Journey by Aaron Becker is another wordless picture book. Again the pictures are beautiful, and the story line is creative (though the whole crayon/marker idea reminded me of Harold's Purple Crayon a little) with some substance to it. I'd give Journey 3.5 out of 5 stars. I liked this book, but I didn't love it b/c I couldn't quite connect with the character. I wish I could've been drawn in more to the book and understanding of the character through a portrayal of more emotion.
Amazon had the following review from School Library Journal:
"In this auspicious debut picture book, a lonely girl escapes the boredom of a sepia-toned world by drawing a doorway to a magical realm. Harkening back to Crockett Johnson's Harold, this child uses a red crayon and a lot of imagination to venture across a Venice-like kingdom, fly among a fleet of steampunk airships, and take off on a magic carpet ride. When an act of compassion and bravery lands the heroine in a cage, it's her magic crayon and a bit of help from a new friend that save the day. This captivating wordless story has all the elements of a classic adventure: unknown lands, death-defying stunts, and a plucky lead. Finely detailed pen-and-ink line drawings combine with luminous washes of watercolor to create a rich and enchanting setting. Becker builds a sense of suspense by varying colorful full-page spreads with smaller vignettes that feature the girl and her red crayon surrounded by ample white space. The final page shows the youngster and her new friend riding a tandem bicycle pointing onward. Endpapers spotlight all manner of transportation: ships, trains, cars, and even space shuttles. The strong visual narrative makes this an appealing choice for a wide range of ages. By the turn of the last page, children will immediately begin imagining the next adventure.-Kiera Parrott"
Mr. Wuffles! by David Wiesner was probably the book I was most excited for. If you look at that Caldecott infographic again you can see Wiesner has won 3 times and received an Honor now 3 times. I have enjoyed many of Wiesner's books, and he has done many wordless books like this one.
Mr. Wuffles! is a wordless book, and I would give it 3.5 out of 5 stars. The pictures were fun and vibrant, the cat, the main character, is there but you don't really get attached. The book had its positives, but I feel the storyline seemed done/told before. I guess the book lacked the originality for me that would result in a higher rating. Plus, I felt there wasn't much substance to the story; it was very plainly told through pictures.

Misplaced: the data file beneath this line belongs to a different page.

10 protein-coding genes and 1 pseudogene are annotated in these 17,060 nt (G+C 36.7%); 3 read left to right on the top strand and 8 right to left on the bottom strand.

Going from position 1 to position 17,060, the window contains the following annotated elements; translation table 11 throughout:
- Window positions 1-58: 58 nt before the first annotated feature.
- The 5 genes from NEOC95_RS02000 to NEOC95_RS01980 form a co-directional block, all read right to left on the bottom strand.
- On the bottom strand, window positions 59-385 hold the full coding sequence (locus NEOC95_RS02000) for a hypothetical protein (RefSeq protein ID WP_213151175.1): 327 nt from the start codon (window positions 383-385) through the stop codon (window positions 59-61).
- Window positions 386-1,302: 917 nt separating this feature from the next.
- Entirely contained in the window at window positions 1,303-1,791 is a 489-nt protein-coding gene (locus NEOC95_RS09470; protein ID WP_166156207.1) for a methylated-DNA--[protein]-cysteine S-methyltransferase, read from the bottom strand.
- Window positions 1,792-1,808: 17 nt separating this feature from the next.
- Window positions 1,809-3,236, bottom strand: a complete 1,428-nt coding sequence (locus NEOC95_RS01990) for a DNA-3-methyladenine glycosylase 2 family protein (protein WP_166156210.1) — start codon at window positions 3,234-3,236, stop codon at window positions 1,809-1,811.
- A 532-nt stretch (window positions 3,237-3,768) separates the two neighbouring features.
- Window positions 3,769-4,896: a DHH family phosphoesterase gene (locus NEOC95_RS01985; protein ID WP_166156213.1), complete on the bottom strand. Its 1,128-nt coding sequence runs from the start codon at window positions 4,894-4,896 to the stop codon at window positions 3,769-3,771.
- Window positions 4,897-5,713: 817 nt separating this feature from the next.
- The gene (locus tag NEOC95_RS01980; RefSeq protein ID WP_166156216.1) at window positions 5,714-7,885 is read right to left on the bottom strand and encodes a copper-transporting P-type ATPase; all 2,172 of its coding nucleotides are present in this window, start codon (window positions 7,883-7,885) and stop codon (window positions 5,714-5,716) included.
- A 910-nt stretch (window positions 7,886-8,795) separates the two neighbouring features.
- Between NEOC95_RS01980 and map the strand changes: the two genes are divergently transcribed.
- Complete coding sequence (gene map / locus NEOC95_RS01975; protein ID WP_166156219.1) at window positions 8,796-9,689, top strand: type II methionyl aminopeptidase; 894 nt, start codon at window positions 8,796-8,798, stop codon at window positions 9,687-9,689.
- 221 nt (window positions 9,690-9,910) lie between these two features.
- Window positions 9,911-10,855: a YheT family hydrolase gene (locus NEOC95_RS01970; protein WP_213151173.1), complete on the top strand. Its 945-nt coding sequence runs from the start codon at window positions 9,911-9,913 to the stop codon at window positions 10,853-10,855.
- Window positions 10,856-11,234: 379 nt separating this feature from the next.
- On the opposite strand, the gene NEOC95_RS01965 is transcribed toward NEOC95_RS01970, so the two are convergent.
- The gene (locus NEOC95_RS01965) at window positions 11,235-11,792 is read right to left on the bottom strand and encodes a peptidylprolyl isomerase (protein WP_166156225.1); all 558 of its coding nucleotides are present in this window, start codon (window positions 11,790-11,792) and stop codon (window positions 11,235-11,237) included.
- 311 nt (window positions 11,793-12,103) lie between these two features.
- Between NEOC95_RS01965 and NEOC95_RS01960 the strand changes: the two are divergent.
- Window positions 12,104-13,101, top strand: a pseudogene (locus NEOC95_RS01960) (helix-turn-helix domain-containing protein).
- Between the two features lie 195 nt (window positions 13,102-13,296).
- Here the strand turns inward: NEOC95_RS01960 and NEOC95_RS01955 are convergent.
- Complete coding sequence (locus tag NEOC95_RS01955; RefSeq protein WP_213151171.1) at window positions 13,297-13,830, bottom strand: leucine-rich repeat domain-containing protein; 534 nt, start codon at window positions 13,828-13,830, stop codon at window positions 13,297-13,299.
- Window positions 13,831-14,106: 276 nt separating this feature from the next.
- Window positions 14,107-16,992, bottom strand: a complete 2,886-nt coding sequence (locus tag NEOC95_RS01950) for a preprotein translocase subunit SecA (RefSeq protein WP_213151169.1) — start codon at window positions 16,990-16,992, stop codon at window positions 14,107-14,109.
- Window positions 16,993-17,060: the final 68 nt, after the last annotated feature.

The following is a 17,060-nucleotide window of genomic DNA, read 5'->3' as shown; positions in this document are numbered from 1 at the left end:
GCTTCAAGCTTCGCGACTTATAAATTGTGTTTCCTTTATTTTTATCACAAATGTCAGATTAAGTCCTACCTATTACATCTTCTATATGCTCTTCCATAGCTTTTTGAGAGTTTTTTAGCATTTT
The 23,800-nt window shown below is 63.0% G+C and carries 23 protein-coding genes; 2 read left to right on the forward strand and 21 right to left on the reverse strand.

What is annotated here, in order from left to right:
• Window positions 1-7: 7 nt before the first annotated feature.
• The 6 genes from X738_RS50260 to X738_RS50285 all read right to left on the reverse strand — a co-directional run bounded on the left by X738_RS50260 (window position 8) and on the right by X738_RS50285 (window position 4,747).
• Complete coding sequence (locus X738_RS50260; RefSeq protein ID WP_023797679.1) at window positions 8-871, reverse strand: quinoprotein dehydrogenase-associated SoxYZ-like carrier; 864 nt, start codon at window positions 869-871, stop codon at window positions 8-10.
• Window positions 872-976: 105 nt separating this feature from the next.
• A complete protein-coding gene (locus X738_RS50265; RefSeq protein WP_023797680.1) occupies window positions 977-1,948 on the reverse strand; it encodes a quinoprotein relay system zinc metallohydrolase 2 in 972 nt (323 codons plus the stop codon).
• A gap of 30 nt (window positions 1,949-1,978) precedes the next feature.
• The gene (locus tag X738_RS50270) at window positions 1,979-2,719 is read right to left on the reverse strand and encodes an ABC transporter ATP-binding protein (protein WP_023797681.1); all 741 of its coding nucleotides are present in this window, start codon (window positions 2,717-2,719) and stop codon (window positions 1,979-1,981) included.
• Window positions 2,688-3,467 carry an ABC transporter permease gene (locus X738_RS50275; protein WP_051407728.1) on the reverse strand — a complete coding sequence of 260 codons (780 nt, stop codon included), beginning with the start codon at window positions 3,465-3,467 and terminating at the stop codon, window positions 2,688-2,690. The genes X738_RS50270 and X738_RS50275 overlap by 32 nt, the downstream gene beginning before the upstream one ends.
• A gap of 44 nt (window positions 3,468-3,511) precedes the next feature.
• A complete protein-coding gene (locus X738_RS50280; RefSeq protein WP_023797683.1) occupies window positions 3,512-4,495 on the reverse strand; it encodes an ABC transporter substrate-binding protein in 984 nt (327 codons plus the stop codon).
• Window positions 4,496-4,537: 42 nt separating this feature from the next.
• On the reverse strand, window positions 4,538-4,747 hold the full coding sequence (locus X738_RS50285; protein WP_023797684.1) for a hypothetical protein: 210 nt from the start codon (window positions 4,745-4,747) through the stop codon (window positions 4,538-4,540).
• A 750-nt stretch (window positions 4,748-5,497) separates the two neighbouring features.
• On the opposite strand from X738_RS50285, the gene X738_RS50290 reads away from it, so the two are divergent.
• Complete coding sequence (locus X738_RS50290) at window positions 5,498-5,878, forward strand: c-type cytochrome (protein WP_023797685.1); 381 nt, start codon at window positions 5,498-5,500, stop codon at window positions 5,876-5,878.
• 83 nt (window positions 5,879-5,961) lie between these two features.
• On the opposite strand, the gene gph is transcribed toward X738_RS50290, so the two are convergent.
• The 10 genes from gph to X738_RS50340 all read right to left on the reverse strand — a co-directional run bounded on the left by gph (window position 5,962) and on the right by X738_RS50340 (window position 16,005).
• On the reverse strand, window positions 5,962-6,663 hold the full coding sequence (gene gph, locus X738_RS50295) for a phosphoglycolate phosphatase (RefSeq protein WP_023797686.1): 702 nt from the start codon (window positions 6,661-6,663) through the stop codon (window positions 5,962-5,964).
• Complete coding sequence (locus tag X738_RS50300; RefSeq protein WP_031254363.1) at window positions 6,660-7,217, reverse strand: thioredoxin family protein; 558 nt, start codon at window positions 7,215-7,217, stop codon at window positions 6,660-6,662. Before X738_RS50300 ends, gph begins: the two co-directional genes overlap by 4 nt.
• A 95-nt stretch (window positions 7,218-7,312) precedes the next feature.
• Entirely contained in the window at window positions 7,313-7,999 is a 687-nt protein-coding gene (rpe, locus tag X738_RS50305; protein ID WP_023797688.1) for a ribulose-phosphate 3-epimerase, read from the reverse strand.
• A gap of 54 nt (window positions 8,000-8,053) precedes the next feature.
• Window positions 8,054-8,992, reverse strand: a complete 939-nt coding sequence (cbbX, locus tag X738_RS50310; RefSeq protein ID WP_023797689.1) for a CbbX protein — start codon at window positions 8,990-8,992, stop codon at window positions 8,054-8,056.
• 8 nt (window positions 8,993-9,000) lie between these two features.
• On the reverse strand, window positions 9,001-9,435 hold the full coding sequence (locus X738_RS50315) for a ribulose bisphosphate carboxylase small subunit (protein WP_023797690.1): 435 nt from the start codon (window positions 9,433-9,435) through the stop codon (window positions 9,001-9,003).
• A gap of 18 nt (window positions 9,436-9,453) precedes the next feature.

Overall, I felt the book was just alright, but nothing spectacular.
Like the books all above Amazon had a review from School Library Journal that is much more positive:
"Mr. Wuffles ignores all his fancy cat toys. Still sporting price tags, they line the hallway as he strolls by. But resting quietly among the feathers, balls, and mice is a tiny metal spaceship, and this catches his attention. His playful batting knocks around the alien explorers inside, causing bumps but no injuries. The ship's flying disks do not survive, however, and the aliens set out to explore the house and repair their craft. Barely escaping Mr. Wuffles's claws, they dash behind the radiator and discover primitive art of the cat's previous battles and make friends with the house's insects. The bugs help the aliens repair the spaceship, avoid capture, and fly away. Nearly wordless, the story is told through pictures and the languages of the ants and aliens, depicted by dashes and symbols. The book is fairly complex, best suited for elementary students, who will enjoy decoding the aliens' cryptographic alphabet. Wiesner humorously captures the curiosity and confusion of Mr. Wuffles and his human, who remains oblivious to the drama underfoot. The idea of a separate, tiny world next to ours makes a great premise, and Wiesner's engaging art and lively pacing carry the day. Visual storytelling at its best.–Suzanne Myers Harold,"
I full on realize I am a harsh judge when it comes to books and picture books especially, but I might as well be brutally honest with y'all. If a book is great I will tell you. Unfortunately, this years Caldecott winners didn't grab my heart or my toddlers' hearts like a really good picture book should.
Did you read any of these books? What did you think?